Frist Loses Political Funds in Stock Market

Washington Post

Heads up, Tennessee Republicans. Bill Frist took the money you sent him for reelection, put it into the stock market, and lost a bundle - to the point that the campaign now can't pay back a bank loan.

And now Bill Frist wants to do the same thing to your Social Security money.

Here's an idea: why not pass a law that requires all campaign money leftover after an election to be placed in a government escrow account? The thought of fellow politicians slobbering over a large pile of cash might be enough motivation for the average elected official to make sure things like this don't happen.

Then again - Washington might finally figure out the meaning of the term "lockbox."

UPDATE: Well, I toodled over to and found out some interesting information. Frist raised $9.6 million in the 2000 election cycle. He's now lost $460,000 of that in the stock market. That's just under 5% of everything he raised in the year he was actually running for re-election.

But wait - this gets better. 60% of his total was given by large donors ($200 or more) and 20% was from PACs. Small donors of less than $200 gave just 11.2% of that full amount: $1,079,547.

In other words: Bill Frist lost over 40% of the campaign money given to him by small Tennessee donors in the stock market. People sent him small sums of cash because they think he's going to be fiscally wise and protect the government from the wastrel liberals, but he takes their money and throws it away in a bad stock deal!

But wait - this gets better. says that at the end of the 2000 campaign, Bill Frist's money looked like this:

Cash on Hand: $2,147,016
Debts: $1,440,000
Yet here's what the Washington Post articles says those numbers look like now:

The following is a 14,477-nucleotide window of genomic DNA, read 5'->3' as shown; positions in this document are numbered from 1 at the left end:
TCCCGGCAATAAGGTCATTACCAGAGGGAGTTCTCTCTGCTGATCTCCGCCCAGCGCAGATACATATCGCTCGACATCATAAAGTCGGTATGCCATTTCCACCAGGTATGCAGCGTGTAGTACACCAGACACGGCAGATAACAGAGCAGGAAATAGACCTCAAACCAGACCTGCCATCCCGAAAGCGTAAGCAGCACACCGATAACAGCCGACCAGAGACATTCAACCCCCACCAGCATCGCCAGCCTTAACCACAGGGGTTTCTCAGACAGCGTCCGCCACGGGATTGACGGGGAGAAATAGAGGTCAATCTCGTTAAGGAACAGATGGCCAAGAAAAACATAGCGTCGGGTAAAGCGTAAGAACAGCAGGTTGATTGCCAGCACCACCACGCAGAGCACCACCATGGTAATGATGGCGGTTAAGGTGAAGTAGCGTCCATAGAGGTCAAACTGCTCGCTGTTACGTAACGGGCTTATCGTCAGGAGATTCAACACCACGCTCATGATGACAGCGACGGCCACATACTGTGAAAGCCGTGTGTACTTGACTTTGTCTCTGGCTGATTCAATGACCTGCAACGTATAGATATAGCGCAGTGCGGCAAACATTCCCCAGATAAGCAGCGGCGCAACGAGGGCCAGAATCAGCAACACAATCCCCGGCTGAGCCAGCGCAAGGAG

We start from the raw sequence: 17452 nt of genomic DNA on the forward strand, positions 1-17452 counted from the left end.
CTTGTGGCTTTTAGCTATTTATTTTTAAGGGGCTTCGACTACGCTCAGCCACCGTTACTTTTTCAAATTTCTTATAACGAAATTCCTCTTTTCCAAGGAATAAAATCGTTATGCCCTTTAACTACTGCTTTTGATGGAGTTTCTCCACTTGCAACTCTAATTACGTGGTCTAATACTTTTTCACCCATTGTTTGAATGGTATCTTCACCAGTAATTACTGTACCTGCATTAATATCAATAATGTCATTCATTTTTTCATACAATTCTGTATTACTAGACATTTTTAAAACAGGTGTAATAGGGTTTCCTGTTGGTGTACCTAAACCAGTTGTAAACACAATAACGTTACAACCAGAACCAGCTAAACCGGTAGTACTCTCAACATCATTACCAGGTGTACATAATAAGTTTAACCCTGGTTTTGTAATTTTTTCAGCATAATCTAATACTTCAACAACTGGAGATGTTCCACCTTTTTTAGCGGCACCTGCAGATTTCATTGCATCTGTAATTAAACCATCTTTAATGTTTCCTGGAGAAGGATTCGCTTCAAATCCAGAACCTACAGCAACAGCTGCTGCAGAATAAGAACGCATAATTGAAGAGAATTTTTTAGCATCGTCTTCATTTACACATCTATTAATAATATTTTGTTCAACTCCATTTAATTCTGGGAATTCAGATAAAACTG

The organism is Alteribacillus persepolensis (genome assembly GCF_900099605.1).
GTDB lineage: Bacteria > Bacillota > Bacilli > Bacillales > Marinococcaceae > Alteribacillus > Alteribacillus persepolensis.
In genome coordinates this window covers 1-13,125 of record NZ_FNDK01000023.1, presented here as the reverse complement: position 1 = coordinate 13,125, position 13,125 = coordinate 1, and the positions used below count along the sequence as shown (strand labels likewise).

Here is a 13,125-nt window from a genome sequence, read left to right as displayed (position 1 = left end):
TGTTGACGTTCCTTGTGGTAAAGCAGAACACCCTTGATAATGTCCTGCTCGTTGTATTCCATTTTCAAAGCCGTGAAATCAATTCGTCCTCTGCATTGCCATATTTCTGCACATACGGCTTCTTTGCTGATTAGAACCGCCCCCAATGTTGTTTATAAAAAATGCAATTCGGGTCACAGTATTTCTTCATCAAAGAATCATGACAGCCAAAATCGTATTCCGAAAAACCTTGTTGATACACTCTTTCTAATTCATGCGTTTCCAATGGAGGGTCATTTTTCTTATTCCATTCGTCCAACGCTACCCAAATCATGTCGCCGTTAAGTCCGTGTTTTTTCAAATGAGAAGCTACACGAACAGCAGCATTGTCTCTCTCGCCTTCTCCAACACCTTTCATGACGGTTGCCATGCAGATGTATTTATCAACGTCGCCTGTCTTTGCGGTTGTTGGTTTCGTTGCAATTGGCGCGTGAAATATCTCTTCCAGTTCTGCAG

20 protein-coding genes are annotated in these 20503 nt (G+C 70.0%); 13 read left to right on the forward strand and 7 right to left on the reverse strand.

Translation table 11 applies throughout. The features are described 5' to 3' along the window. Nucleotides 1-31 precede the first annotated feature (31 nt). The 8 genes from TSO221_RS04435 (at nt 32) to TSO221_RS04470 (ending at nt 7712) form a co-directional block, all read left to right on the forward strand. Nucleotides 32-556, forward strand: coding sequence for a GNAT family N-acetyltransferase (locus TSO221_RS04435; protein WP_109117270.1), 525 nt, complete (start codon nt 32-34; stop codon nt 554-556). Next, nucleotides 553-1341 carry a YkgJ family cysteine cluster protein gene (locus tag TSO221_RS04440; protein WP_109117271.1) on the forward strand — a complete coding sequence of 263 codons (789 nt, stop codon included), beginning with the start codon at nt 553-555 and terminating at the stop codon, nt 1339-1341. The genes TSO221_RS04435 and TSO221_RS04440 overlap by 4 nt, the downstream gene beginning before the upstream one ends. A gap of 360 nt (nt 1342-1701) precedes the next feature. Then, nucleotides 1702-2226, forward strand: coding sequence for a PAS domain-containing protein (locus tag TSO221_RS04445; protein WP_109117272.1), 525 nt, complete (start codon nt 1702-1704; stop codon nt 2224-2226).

As of the end of September, Frist 2000 reported cash on hand of $312,807 and "debts and obligations owed" of $349,107. Castignani said, however, that this did not include the stock market gains of more than $11,000 in September.
Okay, let's add in the $11,000, Mr. Castignani. That makes the "cash on hand" $324,000 or so.

Let's have fun with math. At the end of December 2000, Bill had $2.1 million in the bank and $1.4 in debts. He's paid down the debt to $349,107, so that's $1,090,893 he's paid off.

Now Frist 2000's cash in hand is $1,056,123. He's lost about $460,000 of that in the stock market. That's 44% of his remaining cash in hand going to light cigars on Wall Street.

But $460,000 (what he lost) and $324,000 (what he still has) doesn't add up to what he had at the end of 2000 in his 2000 election campaign fund. Where's the other $272,000, Senator Frist? What were you buying when you should have been paying your bills?
Meanwhile, records show, Frist has continued to use money from the 2000 campaign account to cover various expenses.

Recent spending, for example, included $689.50 for flowers for a holding room for visiting dignitaries attending the funeral of former president Ronald Reagan, and $9,457 for "Senate gifts" from the Senate Gift Shop. Castignani said he did not know about the nature of the gifts, but he added that FEC rules allow federal officeholders to spend campaign money in support of official activities.
Senator Frist, might consider $272,000 petty cash, but I'm sure that many of those who gave it to him don't.

And imagine going to a funeral and seeing a reelection campaign ad among the flowers. That's just tacky.